The Taku Gold Corporation purchased four Yukon properties from Golden Predator Mining Corporation this week. Three of the properties are southwest of Dawson City in the White Gold district, and one, the 40 Mile project, is northwest of Dawson City. The president of Taku, Zachery Dingsdale, calls the purchases "strategic" since the largest of the sites, the Lucky Joe project, is beside a property the company already owns — the Rose Butte project.
The Champagne and Aishihik First Nations in Yukon are developing an immersive language program to bring the number of Southern Tutchone speakers to where it was before First Nations people were forced to speak English. "We are going to be in charge of what we do at Champagne and Aishihik," explained Chief Steve Smith of the Champagne and Aishihik First Nations, "because that's the only way we can make a positive difference."
The Mae Bachur Animal Shelter in Whitehorse has become a dumping ground. People are leaving furniture, toys, clothes, books, electronics, old tires, and straight up trash. "It's kind of junking up the front of the building," says Dan Moore, the executive director of the shelter. The shelter traditionally takes donations of used goods to sell at a yard sale fundraiser. In other years, people have asked permission to bring their items to the shelter, and they came down during regular hours.
Muck Rack makes it simple to find people, tweets, or articles that mention any name, keyword, company, hashtag etc. We've compiled this guide to help you make the most of your search.
Selecting a term
Start searching tweets, articles from media outlets, articles mentioned in tweets, journalists'
names, titles and bios with some suggested searches:
Companies or Topics (e.g. iPhone, Microsoft)
Phrases (e.g. "cloud computing") — use quotes to keep the terms together
Twitter handles (e.g. @username) — returns those who have mentioned or replied to
Names (e.g. "David Pogue")
Hashtags (e.g. #sxsw, #london2012)
Bio details (e.g. vegan, Olympics, father)
Muck Rack's Advanced Search allows for many boolean operators.
Find results that mention multiple specified terms, use AND or
+. For example, ensure each result contains both Elon Musk and Mark Zuckerberg by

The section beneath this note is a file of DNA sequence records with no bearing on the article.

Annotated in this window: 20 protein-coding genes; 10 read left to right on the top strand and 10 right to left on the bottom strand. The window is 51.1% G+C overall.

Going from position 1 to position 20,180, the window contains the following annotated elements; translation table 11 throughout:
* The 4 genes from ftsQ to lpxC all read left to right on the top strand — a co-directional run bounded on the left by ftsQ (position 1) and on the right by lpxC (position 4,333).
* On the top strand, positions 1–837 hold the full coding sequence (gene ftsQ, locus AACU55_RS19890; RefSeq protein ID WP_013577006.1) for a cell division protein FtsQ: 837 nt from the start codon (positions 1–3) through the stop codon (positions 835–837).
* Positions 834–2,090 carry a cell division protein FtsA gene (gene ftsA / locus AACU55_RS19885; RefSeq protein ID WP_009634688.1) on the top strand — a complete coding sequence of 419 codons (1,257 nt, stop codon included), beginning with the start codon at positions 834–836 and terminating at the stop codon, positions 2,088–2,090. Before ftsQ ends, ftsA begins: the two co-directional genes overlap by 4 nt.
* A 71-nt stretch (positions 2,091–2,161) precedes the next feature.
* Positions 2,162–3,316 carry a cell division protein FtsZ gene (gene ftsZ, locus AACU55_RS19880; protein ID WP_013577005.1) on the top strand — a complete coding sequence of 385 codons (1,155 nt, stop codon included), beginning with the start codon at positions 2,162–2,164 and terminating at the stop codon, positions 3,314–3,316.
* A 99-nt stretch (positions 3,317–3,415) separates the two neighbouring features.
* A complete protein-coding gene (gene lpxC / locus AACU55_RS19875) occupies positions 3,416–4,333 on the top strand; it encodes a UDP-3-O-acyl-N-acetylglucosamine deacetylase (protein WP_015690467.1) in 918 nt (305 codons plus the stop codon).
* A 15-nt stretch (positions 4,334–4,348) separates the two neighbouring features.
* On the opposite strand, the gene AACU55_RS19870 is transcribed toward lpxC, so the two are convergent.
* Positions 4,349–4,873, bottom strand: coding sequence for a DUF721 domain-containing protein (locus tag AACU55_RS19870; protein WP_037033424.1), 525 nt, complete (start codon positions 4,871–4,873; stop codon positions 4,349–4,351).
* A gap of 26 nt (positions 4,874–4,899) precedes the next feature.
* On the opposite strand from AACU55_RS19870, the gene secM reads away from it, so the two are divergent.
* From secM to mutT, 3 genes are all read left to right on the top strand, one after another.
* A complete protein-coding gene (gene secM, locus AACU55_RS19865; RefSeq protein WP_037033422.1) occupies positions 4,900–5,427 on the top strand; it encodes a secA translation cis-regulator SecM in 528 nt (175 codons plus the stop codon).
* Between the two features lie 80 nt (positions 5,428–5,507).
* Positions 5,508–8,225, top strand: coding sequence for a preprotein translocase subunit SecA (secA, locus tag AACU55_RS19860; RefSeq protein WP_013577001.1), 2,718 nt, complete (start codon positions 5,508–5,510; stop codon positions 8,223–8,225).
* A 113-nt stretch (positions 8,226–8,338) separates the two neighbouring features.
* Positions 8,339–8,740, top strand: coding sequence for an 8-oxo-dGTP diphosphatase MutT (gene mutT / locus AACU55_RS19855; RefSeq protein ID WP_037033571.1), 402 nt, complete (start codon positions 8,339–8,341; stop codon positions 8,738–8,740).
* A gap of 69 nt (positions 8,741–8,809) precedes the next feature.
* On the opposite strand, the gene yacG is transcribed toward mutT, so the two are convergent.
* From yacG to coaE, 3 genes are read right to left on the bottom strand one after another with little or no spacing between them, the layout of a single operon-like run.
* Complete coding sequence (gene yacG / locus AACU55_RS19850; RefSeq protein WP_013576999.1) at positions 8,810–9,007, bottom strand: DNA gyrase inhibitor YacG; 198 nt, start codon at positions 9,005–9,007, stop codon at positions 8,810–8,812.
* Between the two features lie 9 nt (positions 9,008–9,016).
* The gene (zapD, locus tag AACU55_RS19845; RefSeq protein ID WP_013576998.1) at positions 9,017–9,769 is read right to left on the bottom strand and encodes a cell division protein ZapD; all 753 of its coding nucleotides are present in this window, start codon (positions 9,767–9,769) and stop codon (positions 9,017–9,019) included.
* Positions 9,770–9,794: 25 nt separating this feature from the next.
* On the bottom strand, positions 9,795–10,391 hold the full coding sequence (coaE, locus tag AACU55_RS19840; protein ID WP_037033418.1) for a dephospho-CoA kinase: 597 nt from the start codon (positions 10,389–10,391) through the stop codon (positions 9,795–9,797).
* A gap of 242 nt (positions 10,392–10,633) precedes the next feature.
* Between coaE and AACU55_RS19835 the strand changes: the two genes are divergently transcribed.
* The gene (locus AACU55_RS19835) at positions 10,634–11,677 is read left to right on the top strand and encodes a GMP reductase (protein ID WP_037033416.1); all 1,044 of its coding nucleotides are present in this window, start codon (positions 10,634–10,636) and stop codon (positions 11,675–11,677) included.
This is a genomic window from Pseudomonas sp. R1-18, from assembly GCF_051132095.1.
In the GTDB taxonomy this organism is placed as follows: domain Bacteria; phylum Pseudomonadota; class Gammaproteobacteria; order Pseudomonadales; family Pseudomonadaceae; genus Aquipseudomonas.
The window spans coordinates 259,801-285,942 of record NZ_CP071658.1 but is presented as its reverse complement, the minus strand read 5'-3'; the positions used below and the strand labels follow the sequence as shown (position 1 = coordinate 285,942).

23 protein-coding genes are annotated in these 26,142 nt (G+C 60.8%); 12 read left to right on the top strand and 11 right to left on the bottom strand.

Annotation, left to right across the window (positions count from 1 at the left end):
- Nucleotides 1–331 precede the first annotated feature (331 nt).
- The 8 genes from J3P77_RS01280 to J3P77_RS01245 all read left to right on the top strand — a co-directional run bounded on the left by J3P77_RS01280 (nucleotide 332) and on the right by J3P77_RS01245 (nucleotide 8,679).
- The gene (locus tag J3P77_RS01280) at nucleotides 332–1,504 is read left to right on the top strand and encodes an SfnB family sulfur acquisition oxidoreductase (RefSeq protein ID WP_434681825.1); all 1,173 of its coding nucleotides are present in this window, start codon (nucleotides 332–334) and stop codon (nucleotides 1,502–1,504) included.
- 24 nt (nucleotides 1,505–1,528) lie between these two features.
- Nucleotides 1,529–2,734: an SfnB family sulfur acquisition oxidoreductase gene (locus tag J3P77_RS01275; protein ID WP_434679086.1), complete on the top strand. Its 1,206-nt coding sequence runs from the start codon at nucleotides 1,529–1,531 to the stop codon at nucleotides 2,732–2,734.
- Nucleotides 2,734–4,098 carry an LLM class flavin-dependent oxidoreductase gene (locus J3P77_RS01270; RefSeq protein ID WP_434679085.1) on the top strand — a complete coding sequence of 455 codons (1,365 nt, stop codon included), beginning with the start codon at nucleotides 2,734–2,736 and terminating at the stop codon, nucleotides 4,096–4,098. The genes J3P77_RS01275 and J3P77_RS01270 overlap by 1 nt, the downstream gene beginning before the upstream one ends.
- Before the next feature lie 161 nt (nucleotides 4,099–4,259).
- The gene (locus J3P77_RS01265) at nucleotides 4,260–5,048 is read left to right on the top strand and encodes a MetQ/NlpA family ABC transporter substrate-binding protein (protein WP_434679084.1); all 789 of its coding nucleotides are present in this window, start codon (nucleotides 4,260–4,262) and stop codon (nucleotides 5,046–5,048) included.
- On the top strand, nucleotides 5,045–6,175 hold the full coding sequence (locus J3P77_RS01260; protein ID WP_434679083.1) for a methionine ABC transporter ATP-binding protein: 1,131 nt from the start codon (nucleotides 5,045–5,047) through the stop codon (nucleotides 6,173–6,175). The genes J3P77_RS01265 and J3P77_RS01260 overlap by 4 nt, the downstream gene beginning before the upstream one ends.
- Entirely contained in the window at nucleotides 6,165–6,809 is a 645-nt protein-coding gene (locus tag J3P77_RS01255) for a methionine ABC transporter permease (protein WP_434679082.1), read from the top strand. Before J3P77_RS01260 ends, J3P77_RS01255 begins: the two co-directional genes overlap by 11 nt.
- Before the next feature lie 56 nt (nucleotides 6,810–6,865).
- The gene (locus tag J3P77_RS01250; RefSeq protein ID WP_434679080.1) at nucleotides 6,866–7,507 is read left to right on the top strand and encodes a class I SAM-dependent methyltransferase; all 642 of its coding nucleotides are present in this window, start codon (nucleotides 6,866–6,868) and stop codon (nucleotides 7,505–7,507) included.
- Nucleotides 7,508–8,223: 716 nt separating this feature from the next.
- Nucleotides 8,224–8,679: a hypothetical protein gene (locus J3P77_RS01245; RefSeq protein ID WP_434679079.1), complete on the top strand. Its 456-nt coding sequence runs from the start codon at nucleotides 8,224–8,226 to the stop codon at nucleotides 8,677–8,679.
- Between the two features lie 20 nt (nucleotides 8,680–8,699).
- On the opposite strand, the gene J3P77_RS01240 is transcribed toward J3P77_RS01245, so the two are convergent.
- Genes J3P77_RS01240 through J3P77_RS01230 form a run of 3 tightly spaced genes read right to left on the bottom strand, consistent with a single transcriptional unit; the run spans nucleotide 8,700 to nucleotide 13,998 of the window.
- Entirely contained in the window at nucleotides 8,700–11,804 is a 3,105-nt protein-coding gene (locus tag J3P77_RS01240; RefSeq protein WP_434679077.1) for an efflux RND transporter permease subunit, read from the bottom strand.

searching Obama AND Romney or Obama + Romney.
Use the operators OR or , to broaden your search when you'd like either of
multiple terms to appear in results. (This is the default behavior of our search when no operators
are used.) For example, search for democrat OR republican to find results that refer to
Democrats and/or Republicans.
Use NOT or - to subtract results from your search. For
example, searching Disney will yield results about the Walt Disney Company as well as Walt Disney
World Resort. To exclude mentions of Disney World, search for Disney -World or Disney
When using one of these operators with a phrase, enclose it in quotation marks. For example, you can
find results about smartphones excluding Apple's iPhone 4S by searching smartphone -"iPhone
Exact case matching or punctuation
If you're searching for a brand name or keyword that relies on specific punctuation marks or capitalization, you can
find results that match your exact query by adding matchcase: before the keyword you're searching for, like matchcase:E*TRADE .
Use parentheses to separate multiple
boolean phrases. For example, to find journalists talking about having fun in Disney World or
Disneyland, search for ("disney world" OR disneyland) AND fun.
An asterisk can be used to search for any variation of a root word truncated by the asterisk. For example, searching for admin* will return results for administrator, administration, administer, administered, etc.
A near operator is an AND operator where you can control the distance between the words. You can vary the distance the near operation uses by adding a forward slash and number (between 0-99) such as strawberries NEAR/10 "whipped cream", which means the strawberries must exist within 10 words of "whipped cream".